Welcome to KB’s Old School (and New School) Reviews. I’ve been reviewing wrestling shows for over twelve years now and have reviewed over 6,000 shows. Every Monday, Wednesday and Friday, I’ll be posting a new review here on Wrestlingrumors.net. It could be anything from modern WWE to old school to indies to anything in between. Note that I rate using letters instead of stars and I don’t rate matches under three minutes as really, how good or bad can something that short be?

Takeover 36
Date: August 22, 2021
Location: Capitol Wrestling Center, Orlando, Florida
Commentators: Beth Phoenix, Vic Joseph, Wade Barrett

This might be the last version of the classic Takeover that we see and that is rather saddening. Takeover has been so special for such a long time but things in NXT are going to be shaken up in the near future. If this is it, they’re going out with a pretty big card, with three matches you could call the main event. Let’s get to it.

Kickoff Show: Ridge Holland vs. Trey Baxter

Pete Dunne is here with Holland. Baxter charges straight at him to start and gets tossed with a suplex. Holland drops a knee and hits him in the face but Baxter is back up with a running knee to the face. A Tajiri handspring elbow is countered with a headbutt to the back of the head though and Northern Grit finishes for Holland at 1:45. That’s all it should have been.

Post match Holland says that is a direct look into Timothy Thatcher’s future.

The opening video has a physics theme of all things, with each match being tied into a law of physics (every action has an equal but opposite reaction, an object in motion tends to stay in motion etc), all capped off with the theory of chaos in Karrion Kross. I kind of like that.

Million Dollar Title: Cameron Grimes vs. LA Knight

Grimes is challenging and has Ted DiBiase in his corner. If Knight wins, DiBiase is his butler. Knight isn’t happy with the fans being behind Grimes so he takes him into the corner for some right hands. Grimes knocks him to the floor and hits the kick to the chest, much to DiBiase’s delight. A running boot to the face, with an assist from DiBiase, drops Knight again and there’s a big boot on the apron. Knight catches him on top though and it’s a catapult to send Grimes throat first into the rope.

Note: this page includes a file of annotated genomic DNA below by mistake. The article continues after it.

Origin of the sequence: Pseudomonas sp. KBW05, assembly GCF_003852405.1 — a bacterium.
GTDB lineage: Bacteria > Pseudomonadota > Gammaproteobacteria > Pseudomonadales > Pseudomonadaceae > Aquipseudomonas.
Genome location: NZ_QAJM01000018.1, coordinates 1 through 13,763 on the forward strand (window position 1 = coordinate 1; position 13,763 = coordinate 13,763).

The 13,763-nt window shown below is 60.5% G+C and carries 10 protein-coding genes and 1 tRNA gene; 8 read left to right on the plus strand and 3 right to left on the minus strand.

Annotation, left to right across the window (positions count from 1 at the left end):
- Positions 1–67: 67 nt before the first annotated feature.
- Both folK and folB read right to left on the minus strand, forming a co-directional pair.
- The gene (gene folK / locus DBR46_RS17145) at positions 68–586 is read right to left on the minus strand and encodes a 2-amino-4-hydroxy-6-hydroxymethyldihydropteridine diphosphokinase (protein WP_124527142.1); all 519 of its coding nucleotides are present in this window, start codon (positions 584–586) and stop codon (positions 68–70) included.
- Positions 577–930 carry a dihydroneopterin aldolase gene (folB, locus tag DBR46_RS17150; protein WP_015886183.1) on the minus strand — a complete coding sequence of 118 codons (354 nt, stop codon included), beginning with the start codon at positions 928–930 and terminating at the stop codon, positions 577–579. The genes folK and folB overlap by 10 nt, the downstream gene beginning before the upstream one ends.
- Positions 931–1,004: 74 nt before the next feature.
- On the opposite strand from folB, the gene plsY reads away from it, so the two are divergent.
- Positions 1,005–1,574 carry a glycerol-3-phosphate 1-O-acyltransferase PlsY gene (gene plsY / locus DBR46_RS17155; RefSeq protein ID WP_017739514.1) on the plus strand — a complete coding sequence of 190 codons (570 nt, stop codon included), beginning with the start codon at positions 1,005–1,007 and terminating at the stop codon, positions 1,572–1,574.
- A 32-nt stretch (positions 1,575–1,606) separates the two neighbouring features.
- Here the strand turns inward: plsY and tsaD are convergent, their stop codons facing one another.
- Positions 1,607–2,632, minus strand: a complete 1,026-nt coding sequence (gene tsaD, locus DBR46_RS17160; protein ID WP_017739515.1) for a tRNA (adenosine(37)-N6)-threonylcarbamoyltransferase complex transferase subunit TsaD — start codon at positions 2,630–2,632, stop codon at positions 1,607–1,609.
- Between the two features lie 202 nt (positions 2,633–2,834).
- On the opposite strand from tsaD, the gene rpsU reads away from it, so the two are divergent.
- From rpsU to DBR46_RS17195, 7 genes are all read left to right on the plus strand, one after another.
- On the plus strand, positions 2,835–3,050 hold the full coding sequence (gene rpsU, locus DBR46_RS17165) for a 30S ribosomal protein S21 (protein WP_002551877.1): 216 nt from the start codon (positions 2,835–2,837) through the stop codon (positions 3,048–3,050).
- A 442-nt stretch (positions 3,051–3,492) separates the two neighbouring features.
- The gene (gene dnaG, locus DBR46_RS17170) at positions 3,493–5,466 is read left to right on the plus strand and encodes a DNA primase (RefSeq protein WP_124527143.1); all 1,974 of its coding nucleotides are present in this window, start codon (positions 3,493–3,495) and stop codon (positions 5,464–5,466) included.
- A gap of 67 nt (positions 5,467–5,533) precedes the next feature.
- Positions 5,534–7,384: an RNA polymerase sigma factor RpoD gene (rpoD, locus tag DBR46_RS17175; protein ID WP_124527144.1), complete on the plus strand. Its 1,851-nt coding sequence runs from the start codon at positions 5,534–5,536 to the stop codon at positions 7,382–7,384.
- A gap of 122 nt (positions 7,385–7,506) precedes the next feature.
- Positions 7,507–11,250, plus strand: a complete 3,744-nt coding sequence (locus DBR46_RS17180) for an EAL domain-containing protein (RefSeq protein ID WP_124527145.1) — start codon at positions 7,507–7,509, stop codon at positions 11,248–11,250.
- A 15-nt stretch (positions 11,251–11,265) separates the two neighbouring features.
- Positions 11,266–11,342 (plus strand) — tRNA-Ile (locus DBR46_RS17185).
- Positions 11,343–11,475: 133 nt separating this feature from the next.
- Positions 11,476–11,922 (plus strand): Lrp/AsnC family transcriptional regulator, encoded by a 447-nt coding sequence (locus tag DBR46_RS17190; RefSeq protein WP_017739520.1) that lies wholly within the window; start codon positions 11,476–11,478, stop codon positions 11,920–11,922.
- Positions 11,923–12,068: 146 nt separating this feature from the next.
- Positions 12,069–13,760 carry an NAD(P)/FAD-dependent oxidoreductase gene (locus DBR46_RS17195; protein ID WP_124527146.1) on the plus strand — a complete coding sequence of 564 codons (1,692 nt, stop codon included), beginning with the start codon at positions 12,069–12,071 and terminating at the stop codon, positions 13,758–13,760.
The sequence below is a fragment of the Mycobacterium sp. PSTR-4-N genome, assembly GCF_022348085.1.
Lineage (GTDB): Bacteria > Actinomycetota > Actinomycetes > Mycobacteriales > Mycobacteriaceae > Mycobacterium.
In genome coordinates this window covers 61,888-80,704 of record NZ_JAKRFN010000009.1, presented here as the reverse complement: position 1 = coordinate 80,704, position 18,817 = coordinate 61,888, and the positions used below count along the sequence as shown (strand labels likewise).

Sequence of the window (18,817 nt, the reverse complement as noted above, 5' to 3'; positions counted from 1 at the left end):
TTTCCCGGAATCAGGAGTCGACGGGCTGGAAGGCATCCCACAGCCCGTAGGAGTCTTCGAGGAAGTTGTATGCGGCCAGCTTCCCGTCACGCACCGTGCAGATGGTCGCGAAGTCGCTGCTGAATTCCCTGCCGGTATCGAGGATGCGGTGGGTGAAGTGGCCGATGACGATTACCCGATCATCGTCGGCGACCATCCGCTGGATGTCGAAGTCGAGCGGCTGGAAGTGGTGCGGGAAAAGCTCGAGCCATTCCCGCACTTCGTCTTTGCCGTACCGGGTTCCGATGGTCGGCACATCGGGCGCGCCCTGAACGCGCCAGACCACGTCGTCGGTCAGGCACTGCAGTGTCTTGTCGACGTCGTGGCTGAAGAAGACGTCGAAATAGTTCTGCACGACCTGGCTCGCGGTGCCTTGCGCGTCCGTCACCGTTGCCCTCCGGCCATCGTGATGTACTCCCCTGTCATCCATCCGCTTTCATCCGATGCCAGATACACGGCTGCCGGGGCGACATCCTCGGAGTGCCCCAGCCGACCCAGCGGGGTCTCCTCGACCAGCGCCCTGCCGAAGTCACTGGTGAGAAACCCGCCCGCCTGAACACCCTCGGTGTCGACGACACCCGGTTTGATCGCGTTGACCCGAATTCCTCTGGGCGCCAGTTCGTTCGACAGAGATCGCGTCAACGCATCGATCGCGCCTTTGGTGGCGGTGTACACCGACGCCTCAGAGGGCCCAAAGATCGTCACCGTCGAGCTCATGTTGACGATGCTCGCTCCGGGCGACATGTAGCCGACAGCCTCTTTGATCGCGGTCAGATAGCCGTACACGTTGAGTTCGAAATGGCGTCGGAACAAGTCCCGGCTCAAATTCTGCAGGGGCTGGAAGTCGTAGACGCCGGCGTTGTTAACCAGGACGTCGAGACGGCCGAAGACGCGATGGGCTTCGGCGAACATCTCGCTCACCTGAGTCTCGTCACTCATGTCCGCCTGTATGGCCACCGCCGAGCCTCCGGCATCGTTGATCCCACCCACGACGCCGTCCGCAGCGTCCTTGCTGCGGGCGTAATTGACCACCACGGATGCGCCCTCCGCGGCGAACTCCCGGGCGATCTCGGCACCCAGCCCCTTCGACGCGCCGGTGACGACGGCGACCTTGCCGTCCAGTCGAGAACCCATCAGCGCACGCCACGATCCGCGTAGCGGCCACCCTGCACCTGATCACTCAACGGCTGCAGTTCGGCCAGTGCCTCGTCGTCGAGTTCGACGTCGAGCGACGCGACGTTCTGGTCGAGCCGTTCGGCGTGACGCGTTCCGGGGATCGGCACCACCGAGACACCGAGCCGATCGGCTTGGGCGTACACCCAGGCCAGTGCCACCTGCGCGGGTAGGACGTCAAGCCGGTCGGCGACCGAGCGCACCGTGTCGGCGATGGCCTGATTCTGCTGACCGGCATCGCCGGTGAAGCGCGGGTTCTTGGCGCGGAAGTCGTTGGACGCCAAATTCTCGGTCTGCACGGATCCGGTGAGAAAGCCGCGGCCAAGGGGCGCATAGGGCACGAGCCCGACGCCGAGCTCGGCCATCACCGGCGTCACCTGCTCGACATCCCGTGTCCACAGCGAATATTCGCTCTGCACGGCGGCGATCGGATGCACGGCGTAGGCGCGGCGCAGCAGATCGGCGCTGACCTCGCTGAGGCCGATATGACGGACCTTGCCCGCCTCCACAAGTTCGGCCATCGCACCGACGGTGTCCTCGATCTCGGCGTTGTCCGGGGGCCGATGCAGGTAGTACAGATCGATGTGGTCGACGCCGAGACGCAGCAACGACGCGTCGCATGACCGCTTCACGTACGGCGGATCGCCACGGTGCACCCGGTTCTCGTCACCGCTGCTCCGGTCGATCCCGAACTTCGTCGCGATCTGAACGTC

A running crossbody gives Grimes two and he blocks the jumping neckbreaker out of the corner. Knight is right back with a powerbomb out of the corner for two of his own as things slow back down. The neck crank goes on for a bit, followed by a slam to take Grimes back down. That earns a YOU STILL SUCK chant for Knight, who misses an elbow (Maybe because he sucks? I mean he doesn’t, but that’s what the crowd told me.). Knight busts out a top rope springboard moonsault of all things but crash lands, allowing Grimes to hit the running boot in the corner.

A German suplex sets up a hurricanrana for two but Knight kicks the leg out to cut things off. Knight goes very big with a Burning Hammer, but since it’s an NXT opener, it’s good for two. Blunt Force Trauma is broken up and they trade shots to the face until Grimes’ flipping powerslam gets two more. Knight catches him on top and runs the corner for a German superplex with Grimes flipping back onto his face. Grimes’ nose is busted but Blunt Force Trauma is countered into the Million Dollar Dream.

Knight climbs the corner to flip backwards for two but Grimes holds on (that’s a new one). Instead Knight sends him face first into the buckle for the break and it’s time to grab the title. That takes a bit too long though and Knight kicks him in the head. Grimes picks up the title and DiBiase puts the Million Dollar Dream on Knight for a pretty cool moment. The Cave In finishes Knight to give Grimes the title at 16:43.

Rating: B-. This was all about the moment but there wasn’t a great crowd reaction for the title change. The lack of a Full Sail crowd has been a factor in NXT’s downward trend and it was on display here. The match itself was good and had Grimes fighting from underneath at times, but it went on longer than it needed to and I was waiting for it to be over at times.

We recap Dakota Kai vs. Raquel Gonzalez for Gonzalez’s Women’s Title. Gonzalez won the title at Takeover Stand & Deliver and Kai isn’t happy that the woman she brought in got the title first. Gonzalez doesn’t like being called a sidekick and didn’t like Kai turning on her, setting up the showdown for the title.